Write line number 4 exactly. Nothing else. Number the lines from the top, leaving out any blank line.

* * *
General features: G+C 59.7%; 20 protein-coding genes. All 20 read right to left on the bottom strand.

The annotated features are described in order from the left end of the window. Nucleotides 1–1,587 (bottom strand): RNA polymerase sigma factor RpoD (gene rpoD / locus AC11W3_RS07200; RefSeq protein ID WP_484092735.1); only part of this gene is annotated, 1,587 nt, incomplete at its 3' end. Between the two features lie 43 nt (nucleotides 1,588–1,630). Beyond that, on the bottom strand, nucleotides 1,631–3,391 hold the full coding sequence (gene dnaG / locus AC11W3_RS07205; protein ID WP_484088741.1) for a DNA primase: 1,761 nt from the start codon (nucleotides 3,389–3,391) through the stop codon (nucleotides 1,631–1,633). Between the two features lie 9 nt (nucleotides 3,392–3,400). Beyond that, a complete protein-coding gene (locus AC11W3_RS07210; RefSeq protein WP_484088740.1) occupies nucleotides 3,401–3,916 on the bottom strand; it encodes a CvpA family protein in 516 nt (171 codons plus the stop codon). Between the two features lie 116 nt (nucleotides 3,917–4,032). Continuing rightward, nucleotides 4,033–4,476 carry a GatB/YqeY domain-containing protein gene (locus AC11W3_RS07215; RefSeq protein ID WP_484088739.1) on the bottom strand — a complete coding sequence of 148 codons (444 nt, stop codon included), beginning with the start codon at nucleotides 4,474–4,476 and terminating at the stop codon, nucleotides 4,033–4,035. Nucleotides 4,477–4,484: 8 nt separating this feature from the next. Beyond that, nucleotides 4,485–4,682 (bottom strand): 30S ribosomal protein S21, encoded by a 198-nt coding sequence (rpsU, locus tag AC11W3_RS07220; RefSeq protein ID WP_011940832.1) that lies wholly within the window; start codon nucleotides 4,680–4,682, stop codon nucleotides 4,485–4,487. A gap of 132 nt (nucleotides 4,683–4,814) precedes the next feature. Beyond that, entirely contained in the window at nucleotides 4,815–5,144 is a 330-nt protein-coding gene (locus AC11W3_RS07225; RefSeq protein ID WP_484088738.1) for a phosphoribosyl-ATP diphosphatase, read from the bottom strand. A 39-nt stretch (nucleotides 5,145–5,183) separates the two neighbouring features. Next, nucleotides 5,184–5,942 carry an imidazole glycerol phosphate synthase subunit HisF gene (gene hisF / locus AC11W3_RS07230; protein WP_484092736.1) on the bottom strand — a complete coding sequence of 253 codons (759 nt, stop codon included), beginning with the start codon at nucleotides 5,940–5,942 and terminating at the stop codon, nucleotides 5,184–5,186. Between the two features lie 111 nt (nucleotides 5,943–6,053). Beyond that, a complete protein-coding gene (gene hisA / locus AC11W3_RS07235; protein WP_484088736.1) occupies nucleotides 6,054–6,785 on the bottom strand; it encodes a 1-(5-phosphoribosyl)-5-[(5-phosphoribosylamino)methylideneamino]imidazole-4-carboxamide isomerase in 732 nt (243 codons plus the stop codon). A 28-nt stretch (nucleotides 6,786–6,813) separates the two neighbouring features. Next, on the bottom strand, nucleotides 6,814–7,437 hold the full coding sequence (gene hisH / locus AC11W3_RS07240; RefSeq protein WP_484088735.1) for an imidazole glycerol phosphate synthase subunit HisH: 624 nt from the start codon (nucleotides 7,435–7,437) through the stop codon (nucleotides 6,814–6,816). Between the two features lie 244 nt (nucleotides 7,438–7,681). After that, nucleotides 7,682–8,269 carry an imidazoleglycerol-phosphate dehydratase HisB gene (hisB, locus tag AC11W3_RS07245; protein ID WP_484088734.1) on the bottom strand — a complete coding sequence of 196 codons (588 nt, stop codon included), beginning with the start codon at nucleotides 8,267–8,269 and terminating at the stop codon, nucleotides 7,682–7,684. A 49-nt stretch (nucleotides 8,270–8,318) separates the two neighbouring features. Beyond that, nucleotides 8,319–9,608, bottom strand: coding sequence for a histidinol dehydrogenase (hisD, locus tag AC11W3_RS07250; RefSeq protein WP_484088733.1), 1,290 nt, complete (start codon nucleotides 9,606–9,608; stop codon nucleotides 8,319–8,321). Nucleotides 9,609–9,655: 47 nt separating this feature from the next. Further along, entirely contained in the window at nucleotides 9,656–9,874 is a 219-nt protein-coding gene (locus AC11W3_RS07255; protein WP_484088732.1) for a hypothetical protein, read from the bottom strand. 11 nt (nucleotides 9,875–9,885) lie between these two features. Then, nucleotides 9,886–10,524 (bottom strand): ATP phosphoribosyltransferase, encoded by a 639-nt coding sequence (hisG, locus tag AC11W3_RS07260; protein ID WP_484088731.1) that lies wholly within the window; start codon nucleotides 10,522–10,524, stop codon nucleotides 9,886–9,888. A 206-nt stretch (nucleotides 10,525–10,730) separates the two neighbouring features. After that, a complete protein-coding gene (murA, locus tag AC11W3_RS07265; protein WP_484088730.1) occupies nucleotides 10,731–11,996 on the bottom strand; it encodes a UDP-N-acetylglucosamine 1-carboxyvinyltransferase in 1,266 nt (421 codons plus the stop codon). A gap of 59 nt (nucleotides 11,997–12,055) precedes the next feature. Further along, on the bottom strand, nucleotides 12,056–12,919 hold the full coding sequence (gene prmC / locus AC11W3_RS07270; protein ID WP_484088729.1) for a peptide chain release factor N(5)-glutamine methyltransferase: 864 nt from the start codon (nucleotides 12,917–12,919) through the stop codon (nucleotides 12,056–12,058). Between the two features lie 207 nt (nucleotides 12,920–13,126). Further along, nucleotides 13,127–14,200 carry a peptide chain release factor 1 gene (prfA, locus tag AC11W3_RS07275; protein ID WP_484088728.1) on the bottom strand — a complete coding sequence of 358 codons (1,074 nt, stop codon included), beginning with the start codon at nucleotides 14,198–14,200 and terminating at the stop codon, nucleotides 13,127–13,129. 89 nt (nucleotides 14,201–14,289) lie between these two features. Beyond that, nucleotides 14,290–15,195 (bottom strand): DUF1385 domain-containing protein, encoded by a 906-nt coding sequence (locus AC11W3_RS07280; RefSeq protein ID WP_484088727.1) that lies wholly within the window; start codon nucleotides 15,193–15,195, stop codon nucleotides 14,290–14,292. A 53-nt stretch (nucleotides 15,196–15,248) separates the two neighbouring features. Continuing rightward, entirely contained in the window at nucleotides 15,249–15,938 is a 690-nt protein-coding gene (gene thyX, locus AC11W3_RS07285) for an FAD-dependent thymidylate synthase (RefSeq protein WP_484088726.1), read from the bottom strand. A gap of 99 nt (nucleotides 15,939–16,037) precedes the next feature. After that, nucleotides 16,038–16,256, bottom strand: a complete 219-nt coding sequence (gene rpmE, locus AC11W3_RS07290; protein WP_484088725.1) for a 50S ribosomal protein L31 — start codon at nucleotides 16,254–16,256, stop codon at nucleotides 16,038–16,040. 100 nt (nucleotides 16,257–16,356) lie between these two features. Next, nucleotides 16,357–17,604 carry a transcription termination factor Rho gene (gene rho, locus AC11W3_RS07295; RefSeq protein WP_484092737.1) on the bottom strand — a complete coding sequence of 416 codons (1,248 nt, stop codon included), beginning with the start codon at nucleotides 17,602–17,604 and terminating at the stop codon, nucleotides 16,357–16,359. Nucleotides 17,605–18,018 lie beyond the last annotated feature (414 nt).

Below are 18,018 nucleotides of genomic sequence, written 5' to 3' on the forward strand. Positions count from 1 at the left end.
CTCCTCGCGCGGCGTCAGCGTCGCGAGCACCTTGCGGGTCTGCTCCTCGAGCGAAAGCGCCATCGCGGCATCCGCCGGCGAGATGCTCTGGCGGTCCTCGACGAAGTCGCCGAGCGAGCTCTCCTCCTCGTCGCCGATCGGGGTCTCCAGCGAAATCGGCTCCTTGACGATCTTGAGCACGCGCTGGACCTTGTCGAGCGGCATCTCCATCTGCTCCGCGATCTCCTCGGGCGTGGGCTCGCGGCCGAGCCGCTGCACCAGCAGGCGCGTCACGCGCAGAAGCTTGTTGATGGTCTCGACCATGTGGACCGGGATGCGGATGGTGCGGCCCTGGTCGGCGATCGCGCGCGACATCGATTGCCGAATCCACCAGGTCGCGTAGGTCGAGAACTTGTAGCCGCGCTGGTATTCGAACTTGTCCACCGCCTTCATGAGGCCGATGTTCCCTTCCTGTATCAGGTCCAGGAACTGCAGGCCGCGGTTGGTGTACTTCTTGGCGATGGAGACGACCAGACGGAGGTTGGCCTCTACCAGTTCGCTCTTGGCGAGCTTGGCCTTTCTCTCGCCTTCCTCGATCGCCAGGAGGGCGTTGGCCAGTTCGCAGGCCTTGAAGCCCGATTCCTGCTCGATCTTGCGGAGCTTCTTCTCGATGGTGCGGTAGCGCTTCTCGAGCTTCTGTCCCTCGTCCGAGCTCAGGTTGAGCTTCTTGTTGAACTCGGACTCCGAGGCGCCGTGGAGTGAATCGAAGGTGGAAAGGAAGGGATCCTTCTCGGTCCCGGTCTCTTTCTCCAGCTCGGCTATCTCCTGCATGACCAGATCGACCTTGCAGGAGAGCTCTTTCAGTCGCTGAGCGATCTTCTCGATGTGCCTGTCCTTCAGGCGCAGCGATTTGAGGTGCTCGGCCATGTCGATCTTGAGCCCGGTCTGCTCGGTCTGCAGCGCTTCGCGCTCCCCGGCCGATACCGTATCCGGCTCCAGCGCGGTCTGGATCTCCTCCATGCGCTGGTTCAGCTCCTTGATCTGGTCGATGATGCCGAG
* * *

CTCCTCGCGCGGCGTCAGCGTCGCGAGCACCTTGCGGGTCTGCTCCTCGAGCGAAAGCGCCATCGCGGCATCCGCCGGCGAGATGCTCTGGCGGTCCTCGACGAAGTCGCCGAGCGAGCTCTCCTCCTCGTCGCCGATCGGGGTCTCCAGCGAAATCGGCTCCTTGACGATCTTGAGCACGCGCTGGACCTTGTCGAGCGGCATCTCCATCTGCTCCGCGATCTCCTCGGGCGTGGGCTCGCGGCCGAGCCGCTGCACCAGCAGGCGCGTCACGCGCAGAAGCTTGTTGATGGTCTCGACCATGTGGACCGGGATGCGGATGGTGCGGCCCTGGTCGGCGATCGCGCGCGACATCGATTGCCGAATCCACCAGGTCGCGTAGGTCGAGAACTTGTAGCCGCGCTGGTATTCGAACTTGTCCACCGCCTTCATGAGGCCGATGTTCCCTTCCTGTATCAGGTCCAGGAACTGCAGGCCGCGGTTGGTGTACTTCTTGGCGATGGAGACGACCAGACGGAGGTTGGCCTCTACCAGTTCGCTCTTGGCGAGCTTGGCCTTTCTCTCGCCTTCCTCGATCGCCAGGAGGGCGTTGGCCAGTTCGCAGGCCTTGAAGCCCGATTCCTGCTCGATCTTGCGGAGCTTCTTCTCGATGGTGCGGTAGCGCTTCTCGAGCTTCTGTCCCTCGTCCGAGCTCAGGTTGAGCTTCTTGTTGAACTCGGACTCCGAGGCGCCGTGGAGTGAATCGAAGGTGGAAAGGAAGGGATCCTTCTCGGTCCCGGTCTCTTTCTCCAGCTCGGCTATCTCCTGCATGACCAGATCGACCTTGCAGGAGAGCTCTTTCAGTCGCTGAGCGATCTTCTCGATGTGCCTGTCCTTCAGGCGCAGCGATTTGAGGTGCTCGGCCATGTCGATCTTGAGCCCGGTCTGCTCGGTCTGCAGCGCTTCGCGCTCCCCGGCCGATACCGTATCCGGCTCCAGCGCGGTCTGGATCTCCTCCATGCGCTGGTTCAGCTCCTTGATCTGGTCGATGATGCCGAG